Abortion is now prohibited in Texas after a fetal heartbeat is detected!  A new study released last week shows that we are already seeing a 50% decrease in abortions reported in Texas compared to the same month a year ago.  We also passed the pre-ban (trigger bill) on abortion which would allow Texas to fully and immediately ban abortion if the U.S. Supreme Court overturns Roe v. Wade.  During the second special session, legislation was also passed banning abortion-inducing drugs, such as RU-486, from being mailed and delivered as if it were an over-the-counter medicine.   We also approved $100 million in funding for Alternatives to Abortion programs and maintained the state’s ban prohibiting abortion providers from receiving state funds.        

Additional Property Tax Relief 

I authored and passed HB 3833 which will reduce property taxes by $472 million over the next five years by eliminating the interest on rollback property taxes.  Also, a constitutional amendment that will need voter approval in the May 2022 election will increase the residential homestead exemption levied for public school purposes from $25,000 to $40,000.  And the Legislature also passed a bill allowing homebuyers to receive their homestead exemption immediately after purchasing their property.  

Ensuring Election Integrity 

During the 2020 general election, a $250 million donation from Mark Zuckerberg was given to the Center for Tech and Civic Life, much of which was then dispersed to local government election offices in Texas.  These private funds were heavily funneled to large urban county election offices.  To stop this practice, which is ripe for fraud, I authored and the Legislature passed a bill that prohibits election offices from accepting private donations ensuring no undue influence. 

Also, other sweeping reforms for election integrity were passed making it much easier to vote and much harder to cheat.  Texas’ sweeping reforms may well become a model for the nation.  They provide practical changes to restore public confidence, including consistent statewide standards, simple and secure election processes, greater transparency mechanisms, and generally reduce unlawful voting practices.  We also funded full time state election auditors that will conduct random audits, review/investigate discrepancies, and help train election personnel.   

 Protecting UIL Sports for Girls 

Legislation was passed that protects girls’ UIL sports in Texas schools by ensuring girls are not forced to compete against boys.  

Back the Blue 

This year we not only passed several priority items to support our law enforcement but also defeated many measures proposed by liberals that would negatively impact law enforcement.  As a former police officer, it’s always a top priority to back our men and women in blue.  We passed legislation designed to prevent large cities and counties from defunding the police.  We passed bills to help prevent many of the violent protests we have recently seen.  We made it a crime to block emergency vehicles, such as happened recently in California, placing the lives of injured officers at risk.  We also allocated $139.2 million to increase law enforcement salaries and establish new content requirements for basic peace officer training with model curriculum.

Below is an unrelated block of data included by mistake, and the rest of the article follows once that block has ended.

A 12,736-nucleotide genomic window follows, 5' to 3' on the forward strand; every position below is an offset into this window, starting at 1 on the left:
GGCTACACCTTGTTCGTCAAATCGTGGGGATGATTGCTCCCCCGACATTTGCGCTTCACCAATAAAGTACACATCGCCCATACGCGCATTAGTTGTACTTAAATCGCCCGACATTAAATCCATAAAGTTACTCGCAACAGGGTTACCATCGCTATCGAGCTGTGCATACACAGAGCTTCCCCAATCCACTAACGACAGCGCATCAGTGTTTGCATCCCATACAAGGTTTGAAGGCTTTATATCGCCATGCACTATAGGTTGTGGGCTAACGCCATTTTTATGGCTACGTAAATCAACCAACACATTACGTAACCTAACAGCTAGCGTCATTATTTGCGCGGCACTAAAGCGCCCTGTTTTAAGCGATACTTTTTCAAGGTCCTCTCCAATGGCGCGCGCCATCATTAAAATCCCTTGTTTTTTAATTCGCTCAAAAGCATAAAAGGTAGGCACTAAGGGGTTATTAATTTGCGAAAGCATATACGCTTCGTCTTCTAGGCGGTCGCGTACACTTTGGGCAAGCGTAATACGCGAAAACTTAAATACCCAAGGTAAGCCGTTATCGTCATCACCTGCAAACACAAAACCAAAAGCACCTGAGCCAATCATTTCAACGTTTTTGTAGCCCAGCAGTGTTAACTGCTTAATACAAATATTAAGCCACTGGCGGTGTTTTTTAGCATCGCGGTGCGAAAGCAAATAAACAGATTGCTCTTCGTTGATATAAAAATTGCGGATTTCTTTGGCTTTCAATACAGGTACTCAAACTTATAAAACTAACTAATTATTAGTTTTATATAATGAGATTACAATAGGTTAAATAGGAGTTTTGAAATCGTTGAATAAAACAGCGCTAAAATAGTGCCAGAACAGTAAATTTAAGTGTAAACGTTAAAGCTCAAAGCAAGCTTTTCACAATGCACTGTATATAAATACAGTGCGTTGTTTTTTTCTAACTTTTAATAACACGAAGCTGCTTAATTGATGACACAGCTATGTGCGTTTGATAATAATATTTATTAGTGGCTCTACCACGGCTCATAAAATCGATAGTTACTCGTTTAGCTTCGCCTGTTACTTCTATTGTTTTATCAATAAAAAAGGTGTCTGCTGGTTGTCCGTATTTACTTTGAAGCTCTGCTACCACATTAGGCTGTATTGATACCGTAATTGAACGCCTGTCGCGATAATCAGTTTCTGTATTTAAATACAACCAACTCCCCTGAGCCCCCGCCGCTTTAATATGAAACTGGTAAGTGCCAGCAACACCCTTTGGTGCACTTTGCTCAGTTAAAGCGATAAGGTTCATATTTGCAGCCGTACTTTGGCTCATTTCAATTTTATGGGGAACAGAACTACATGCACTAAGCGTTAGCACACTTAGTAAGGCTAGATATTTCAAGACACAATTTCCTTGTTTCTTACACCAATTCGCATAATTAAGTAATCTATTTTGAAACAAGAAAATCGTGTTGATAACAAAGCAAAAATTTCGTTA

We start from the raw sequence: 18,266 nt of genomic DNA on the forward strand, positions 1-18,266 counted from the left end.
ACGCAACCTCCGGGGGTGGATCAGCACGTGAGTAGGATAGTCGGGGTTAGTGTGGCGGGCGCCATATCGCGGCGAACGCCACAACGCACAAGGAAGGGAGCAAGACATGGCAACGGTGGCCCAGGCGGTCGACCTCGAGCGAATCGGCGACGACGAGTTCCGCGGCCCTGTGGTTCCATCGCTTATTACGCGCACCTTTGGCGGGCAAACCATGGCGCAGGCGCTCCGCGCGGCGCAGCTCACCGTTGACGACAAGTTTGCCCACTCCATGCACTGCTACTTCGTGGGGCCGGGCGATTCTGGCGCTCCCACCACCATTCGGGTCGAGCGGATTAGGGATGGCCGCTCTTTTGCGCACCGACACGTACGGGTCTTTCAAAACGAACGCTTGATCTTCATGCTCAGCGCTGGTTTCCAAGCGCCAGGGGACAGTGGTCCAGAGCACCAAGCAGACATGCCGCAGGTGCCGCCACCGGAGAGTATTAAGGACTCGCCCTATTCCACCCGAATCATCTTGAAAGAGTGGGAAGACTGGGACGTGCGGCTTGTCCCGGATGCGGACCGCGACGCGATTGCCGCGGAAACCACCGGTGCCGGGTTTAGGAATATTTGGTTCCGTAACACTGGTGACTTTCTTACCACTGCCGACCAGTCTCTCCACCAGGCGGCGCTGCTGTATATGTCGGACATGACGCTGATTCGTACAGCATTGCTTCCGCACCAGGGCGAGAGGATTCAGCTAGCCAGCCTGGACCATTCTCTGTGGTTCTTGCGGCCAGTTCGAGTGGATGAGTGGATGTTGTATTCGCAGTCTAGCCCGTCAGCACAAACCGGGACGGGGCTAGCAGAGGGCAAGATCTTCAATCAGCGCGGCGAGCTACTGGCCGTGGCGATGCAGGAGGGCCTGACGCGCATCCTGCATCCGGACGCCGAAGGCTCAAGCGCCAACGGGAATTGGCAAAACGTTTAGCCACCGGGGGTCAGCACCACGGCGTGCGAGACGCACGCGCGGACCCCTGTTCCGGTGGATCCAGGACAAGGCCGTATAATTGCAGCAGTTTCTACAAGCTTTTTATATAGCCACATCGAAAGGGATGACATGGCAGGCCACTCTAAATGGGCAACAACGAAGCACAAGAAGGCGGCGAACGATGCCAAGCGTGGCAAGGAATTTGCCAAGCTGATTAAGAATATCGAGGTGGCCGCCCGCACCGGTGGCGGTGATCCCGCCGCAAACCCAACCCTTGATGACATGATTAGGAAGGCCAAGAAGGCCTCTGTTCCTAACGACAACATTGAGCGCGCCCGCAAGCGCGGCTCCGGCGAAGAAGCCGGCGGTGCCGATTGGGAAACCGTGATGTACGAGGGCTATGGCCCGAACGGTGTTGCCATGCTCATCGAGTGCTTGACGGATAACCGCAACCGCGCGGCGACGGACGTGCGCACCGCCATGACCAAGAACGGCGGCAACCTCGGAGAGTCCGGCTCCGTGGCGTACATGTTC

Combatting Critical Race Theory 

Legislation was passed during the regular session to ban the harmful teachings of Critical Race Theory in public schools.  In the second special session, we provided more clarity and strengthened that legislation and also included more civics training for our teachers to ensure civic values are taught in social studies education.  

Balanced Budget & Spending Limits 

The Legislature is tightening Texas’ belt, passing a lean budget that is smart with taxpayer dollars.  The budget totaled $248.5 billion and is a 3% decrease in total state funding.  We also put in place legislation to limit the growth of state government by capping government spending.  The new law very effectively limits the rate of growth in state spending by capping each new state budget by a factor of population growth adjusted for inflation.  This helps ensure future legislators face stringent spending constraints.       

Protecting Our Children and Retired Teachers 

We made a huge commitment to better fund our schools and teachers in 2019 and, despite having a leaner budget this year, we were able to fulfill that financial commitment.  In total, we allocated $46.5 billion for Texas public schools.    

Texas also approved a 13th check for our retired teachers of up to $2,400.  This was accomplished through a $701 million appropriation in the special session.  Additionally, we increased the state’s portion of teacher retirement contribution rates and maintained current health insurance premiums and benefits.      

Fighting Social Media Censorship 

We know that social media censorship is out of control and has a chilling effect on political discourse.  Legislation was passed to help safeguard our freedom of speech by protecting social media users from being censored for their express viewpoints.  This bill includes legal remedies for those wrongfully excluded based on a user’s viewpoint.  (My wife Terry, for example, was recently put in Facebook jail for a month for posting to our daughter that she needed to “kidnap the grandkids” and bring them to our home for the week.  This is how utterly foolish social media has become). 

Electricity Reform Measures  

After Winter Storm Uri caused catastrophic statewide power outages, the focus of the legislative session quickly shifted to the electric power industry.  Over a dozen substantive and very complex bills ultimately passed covering a range of issues from power generation to transmission and distribution to the retail electricity market.  This included the restructuring of the Public Utility Commission (PUC) and ERCOT, Texas’ grid manager.